Kirsten Sloan is a Nurse and lay Marist from New Zealand. Arriving just over two years ago to lead the HIV AIDS Health Project in Ranong, she has become familiar with visiting poor Burmese Migrants in their homes as they suffer alone with the burden of being HIV positive.
Kirsten shares a memory and a glimpse of a day at work in the streets, homes, and hearts of Burmese Migrants and their families.
To journey with someone as their life on earth comes to an end is a priviledge. I had the honour of knowing ‘Maria'(not her real name), a beautiful young woman of 26 years, during the last year of her life.
Her struggles were enormous on all levels being inflicted with severe hearing loss from physical abuse. Tuberculosis (TB) that did not respond to medication. A body trying to fight AIDS.
She moved home four times in the year due to family and society rejection in a hope that the next place she would find refuge. Her entire household and personal belongings could fit in a few plastic bags.
A shell wind chime will be forever in my mind, made by Maria’s hands. This was her only treasure. Her most precious gift. She wanted to give it to me. I was torn between accepting her gift and taking the only thing she owned.
I asked if I could hang my gift in her home and told her that it would bring me much joy to see such a beautiful thing when I visited her. I saw Maria in the highs of lows of the year and together we enjoyed the wind chime.
As Maria became more unwell we began to visit daily. I knew that she often lay alone in the house day after day. Her mother had returned but only as a physical presence. She would not touch her daughter. And she often arrived only after dark.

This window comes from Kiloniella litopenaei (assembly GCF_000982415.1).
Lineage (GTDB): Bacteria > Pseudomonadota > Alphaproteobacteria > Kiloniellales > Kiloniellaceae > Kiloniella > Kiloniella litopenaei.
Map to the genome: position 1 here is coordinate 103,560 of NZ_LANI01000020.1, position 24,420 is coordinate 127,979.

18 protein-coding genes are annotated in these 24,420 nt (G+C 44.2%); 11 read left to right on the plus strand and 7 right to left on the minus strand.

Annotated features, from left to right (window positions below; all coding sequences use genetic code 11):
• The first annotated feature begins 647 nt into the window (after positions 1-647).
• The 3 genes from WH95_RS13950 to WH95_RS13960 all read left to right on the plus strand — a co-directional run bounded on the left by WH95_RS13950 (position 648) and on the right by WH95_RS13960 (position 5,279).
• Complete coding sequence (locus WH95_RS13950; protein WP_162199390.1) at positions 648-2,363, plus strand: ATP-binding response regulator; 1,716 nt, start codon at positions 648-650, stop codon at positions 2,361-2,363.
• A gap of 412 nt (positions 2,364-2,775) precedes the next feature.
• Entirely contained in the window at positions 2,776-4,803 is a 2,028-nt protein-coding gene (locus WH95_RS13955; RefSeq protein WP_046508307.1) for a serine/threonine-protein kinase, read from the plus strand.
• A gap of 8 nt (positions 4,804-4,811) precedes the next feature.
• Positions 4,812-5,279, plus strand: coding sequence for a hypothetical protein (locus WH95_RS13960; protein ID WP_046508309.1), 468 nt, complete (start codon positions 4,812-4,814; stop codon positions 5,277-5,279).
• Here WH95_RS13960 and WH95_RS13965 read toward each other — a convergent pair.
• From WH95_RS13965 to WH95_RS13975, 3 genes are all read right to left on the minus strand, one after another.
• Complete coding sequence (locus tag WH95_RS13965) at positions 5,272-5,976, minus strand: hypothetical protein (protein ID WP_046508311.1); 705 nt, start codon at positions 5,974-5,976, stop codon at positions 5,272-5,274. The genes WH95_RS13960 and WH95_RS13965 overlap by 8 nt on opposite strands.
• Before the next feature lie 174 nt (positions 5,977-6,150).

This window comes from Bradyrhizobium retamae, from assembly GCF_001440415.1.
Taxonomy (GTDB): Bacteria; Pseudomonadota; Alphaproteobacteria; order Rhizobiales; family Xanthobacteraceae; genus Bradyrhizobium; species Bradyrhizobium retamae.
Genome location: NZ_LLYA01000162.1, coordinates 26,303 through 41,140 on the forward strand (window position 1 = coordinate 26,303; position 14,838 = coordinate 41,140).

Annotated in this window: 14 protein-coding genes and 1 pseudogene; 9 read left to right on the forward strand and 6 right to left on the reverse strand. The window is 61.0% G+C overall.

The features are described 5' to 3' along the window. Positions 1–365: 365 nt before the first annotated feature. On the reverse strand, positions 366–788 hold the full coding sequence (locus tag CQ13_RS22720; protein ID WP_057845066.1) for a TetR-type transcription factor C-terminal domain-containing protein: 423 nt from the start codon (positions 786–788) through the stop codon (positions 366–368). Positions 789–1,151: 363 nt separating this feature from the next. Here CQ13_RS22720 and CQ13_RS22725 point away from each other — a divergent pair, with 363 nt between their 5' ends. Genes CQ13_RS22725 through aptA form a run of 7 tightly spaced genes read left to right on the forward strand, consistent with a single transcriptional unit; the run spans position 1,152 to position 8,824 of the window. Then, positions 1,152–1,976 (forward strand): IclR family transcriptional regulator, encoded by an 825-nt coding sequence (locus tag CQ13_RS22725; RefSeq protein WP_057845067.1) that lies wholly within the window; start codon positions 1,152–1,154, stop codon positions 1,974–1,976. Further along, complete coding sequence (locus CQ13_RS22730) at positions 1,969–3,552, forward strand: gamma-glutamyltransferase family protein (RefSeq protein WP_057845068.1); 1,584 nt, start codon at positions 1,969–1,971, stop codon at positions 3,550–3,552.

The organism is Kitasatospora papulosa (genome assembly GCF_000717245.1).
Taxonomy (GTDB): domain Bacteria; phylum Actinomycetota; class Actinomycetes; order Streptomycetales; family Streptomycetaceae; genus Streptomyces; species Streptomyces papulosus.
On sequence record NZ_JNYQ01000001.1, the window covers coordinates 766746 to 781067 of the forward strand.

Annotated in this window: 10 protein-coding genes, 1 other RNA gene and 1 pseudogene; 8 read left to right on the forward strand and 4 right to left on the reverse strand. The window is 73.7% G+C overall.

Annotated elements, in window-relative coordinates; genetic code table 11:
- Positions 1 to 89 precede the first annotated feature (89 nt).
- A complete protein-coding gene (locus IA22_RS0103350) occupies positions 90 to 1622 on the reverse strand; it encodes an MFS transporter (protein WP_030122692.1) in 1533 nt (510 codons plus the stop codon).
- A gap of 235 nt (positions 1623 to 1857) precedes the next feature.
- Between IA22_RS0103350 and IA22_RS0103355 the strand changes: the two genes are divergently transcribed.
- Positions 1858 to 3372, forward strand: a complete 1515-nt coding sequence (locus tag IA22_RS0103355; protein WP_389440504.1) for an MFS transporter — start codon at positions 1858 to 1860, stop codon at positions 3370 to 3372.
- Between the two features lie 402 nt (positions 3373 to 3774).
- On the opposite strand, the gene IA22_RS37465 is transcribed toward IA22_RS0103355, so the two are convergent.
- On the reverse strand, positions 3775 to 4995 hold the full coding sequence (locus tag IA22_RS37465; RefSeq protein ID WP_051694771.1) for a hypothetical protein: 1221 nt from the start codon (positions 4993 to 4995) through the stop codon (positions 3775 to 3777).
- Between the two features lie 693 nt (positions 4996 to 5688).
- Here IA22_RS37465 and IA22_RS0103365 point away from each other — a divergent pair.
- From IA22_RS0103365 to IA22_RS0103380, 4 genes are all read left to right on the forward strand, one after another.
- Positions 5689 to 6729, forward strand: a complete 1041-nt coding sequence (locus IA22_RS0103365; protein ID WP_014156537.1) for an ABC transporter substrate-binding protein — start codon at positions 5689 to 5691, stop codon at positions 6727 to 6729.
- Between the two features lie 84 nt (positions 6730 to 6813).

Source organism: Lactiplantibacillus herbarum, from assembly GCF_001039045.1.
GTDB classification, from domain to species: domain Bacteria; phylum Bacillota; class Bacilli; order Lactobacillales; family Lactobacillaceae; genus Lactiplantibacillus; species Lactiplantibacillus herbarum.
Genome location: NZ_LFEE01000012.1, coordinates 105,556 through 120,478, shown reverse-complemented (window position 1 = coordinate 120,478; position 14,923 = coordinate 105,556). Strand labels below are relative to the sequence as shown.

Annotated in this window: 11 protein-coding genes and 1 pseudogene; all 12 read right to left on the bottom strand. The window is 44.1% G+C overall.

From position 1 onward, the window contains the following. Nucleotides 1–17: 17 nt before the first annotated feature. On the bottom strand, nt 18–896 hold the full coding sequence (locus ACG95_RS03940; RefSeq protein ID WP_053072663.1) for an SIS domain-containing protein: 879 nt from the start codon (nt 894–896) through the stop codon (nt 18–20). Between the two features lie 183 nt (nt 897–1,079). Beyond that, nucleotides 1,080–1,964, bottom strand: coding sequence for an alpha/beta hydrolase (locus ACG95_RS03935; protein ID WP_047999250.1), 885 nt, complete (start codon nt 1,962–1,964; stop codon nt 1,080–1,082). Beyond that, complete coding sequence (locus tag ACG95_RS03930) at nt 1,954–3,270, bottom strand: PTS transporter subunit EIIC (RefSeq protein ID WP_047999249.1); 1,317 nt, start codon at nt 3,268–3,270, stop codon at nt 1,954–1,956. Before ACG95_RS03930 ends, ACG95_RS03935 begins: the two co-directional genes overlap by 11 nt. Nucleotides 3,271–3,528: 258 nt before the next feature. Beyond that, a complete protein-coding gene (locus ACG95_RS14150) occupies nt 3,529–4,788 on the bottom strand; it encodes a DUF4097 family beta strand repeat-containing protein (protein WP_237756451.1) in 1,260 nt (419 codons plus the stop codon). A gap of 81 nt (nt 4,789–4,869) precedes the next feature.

It was difficult to see a young woman’s body waste away until she was only bone. And I know I could do nothing to prevent it. I had to see past this as I gently washed her body.
As I held her and cleaned her, I reflected on the words of Jesus “what you do to the very least you do to me”, this body I held may have been Maria but it was also Christ. How privileged I am to care in such a way, Christ’s love not only strengthens me and it is His love I give to others by bringing the mercy of Christ through compassion.
A few days before Maria died I was called to ask if I would come. Maria was distressed and frightened to die. Along with Fr Gil and Toby (members of the health team) we visited. Maria was surrounded by her family. This was the first time we had seen most of them.
I surprised myself at how calmly I spoke with the family explaining the situation and answering their questions. But I also knew it was neither my place nor would serve any purpose to be angry or pass blame for the abandonment of their sister. I hoped in her last few days that they would care for her.
As I spoke to Maria about dying, hoping I could alleviate her fear it seemed that at this moment not only could she hear but also understand. Maria lay on the floor as I knelt beside of her, I was talking as I would to anyone forgetting that I had to talk loudly near the ear which still had some hearing.
I remember pausing for Toby to translate but this time he didn’t say anything. ‘She understands you’ he said. Frowning I said ‘but she only knows Burmese’ and as I was speaking English how could this be. Neither of us had the answer but Maria nodded and smiled and so I continued.
Before we left I washed Maria’s body. This was to be my last time but a first time for her sister who helped me. As I held her I hoped that reconciliation within the family would take place. I still see Maria’s smile, her face that had softened as a peace had come over her as I turned once more before walking out the door.
The Marist Mission Health Project serves over 70 HIV AIDS Patients in Ranong and supports many families as they seek to get the life saving ARV medication, return to health and work to support their families.
Each year the team makes over 1000 home visits, and provides over 2000 translation appointments with the hospital to support those with HIV. The Health project supports a number of children living with HIV AIDS.